JEFFERSON CITY • A plan to limit how quickly Missouri lawmakers can leap into the lobbying world won’t immediately affect current members of the House and Senate.
Under Republican-sponsored legislation unanimously endorsed by a House panel Monday, a cooling off period for legislators would only affect members elected in 2016 and thereafter.
That, said state Rep. Gina Mitten, is just one example of how a GOP-backed package of ethics changes falls short of tackling the major image problems facing elected officials heading into the 2016 election season.
But, the St. Louis Democrat said, “It is still a tiny step in the right direction.”
State Rep. Caleb Rowden’s proposal — sent to the full House Monday by the House Government Oversight and Accountability Committee — would require lawmakers to wait for one full session of the House or Senate before they become lobbyists.
The so-called “cooling off” period outlined under House Bill 1979, attempts to address situations where lawmakers are writing legislation one day and then lobbying on behalf of clients the next.
Missouri is among at least 17 states without a revolving door ban. A Post-Dispatch tally last year found at least 50 former lawmakers in the lobbying ranks.
Rowden said the proposal was drafted to exempt current members of the Legislature in order to avoid a court challenge. Plus, he said, any current member re-elected after 2016, would be affected by the cooling off period.
“There is a very thin line between what’s constitutional and what’s not,” Rowden said.
Said Mitten, “It should apply to everybody, not just the newbies.”
Mitten also complained that Rowden was characterizing the cooling off period as one year, when it could be as short as the legislative session, which typically lasts from January to mid-May.
“Calling it a year is a misrepresentation,” she said.
State Rep. Jay Barnes, a Jefferson City Republican who chairs the panel, said he will support an amendment changing the length of time to a full year.
The proposed change is among seven ethics-related measures backed by Republicans as part of a fast-moving effort to show Missouri voters that legislators are attempting to address the battered culture of the capital city after the resignations in 2015 of two former lawmakers accused of inappropriate behavior toward interns.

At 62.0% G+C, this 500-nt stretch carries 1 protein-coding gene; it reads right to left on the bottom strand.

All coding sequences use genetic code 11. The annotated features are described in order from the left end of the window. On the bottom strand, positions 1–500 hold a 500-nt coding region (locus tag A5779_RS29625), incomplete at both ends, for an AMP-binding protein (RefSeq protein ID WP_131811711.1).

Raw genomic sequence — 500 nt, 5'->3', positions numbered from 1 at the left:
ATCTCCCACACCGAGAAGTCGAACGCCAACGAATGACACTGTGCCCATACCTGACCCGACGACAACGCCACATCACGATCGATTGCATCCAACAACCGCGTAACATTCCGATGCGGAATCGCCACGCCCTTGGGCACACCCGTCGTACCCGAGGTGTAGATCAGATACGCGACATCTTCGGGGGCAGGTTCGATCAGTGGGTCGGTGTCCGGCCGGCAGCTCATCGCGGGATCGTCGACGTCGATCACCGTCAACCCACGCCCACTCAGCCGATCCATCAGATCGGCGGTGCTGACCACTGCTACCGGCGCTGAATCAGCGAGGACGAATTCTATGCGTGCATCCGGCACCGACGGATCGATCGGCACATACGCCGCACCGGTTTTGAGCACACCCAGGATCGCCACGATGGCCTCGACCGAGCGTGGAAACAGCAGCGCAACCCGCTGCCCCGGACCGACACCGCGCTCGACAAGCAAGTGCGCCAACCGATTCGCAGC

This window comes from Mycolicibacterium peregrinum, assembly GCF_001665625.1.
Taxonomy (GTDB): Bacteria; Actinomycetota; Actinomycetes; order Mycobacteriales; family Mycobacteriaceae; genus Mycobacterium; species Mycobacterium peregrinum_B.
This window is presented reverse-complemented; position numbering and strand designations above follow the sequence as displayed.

House Speaker Todd Richardson, R-Poplar Bluff, said some of the legislation could be voted on in the full House by week's end.
"(O)ur goal is to improve the environment in Jefferson City, and begin the process of restoring the public’s confidence in this institution," Richardson said in a prepared statement.
Missing from the package is a proposal to place limits on campaign contributions. While Gov. Jay Nixon, a Democrat, has called that a key element of an ethics overhaul, Republican leaders signaled last week that it is not going to be on the table this year.
On an 8-0 vote, the committee also signed off on a plan banning lawmakers and statewide elected officials from serving as paid political consultants.
“I think this a great step toward clearing up some of the ethical dilemmas we face,” said Republican state Rep. Shamed Dogan of Ballwin, who sponsored the plan.
Mitten said legislative staff members should have been included in House Bill 1983, but Dogan said an elected official still could implement a policy barring his or her employees from serving in that capacity.
The panel also voted unanimously in support of a plan to require House and Senate members to file financial disclosure reports twice a year, rather than just once. The proposal, sponsored by state Rep. Denny Hoskins, R-Warrensburg, could help voters determine whether members have conflicts of interest with their government duties and their private business matters.
“I think as far as openness and transparency, this is a better way to do this,” Hoskins said.
The panel also voted to boost reporting requirements for officials who receive hotels and other travel expenses.
Barnes said he expects an initial debate of the package to come as early as Wednesday as Republicans attempt to show they are serious about addressing the Legislature’s woes.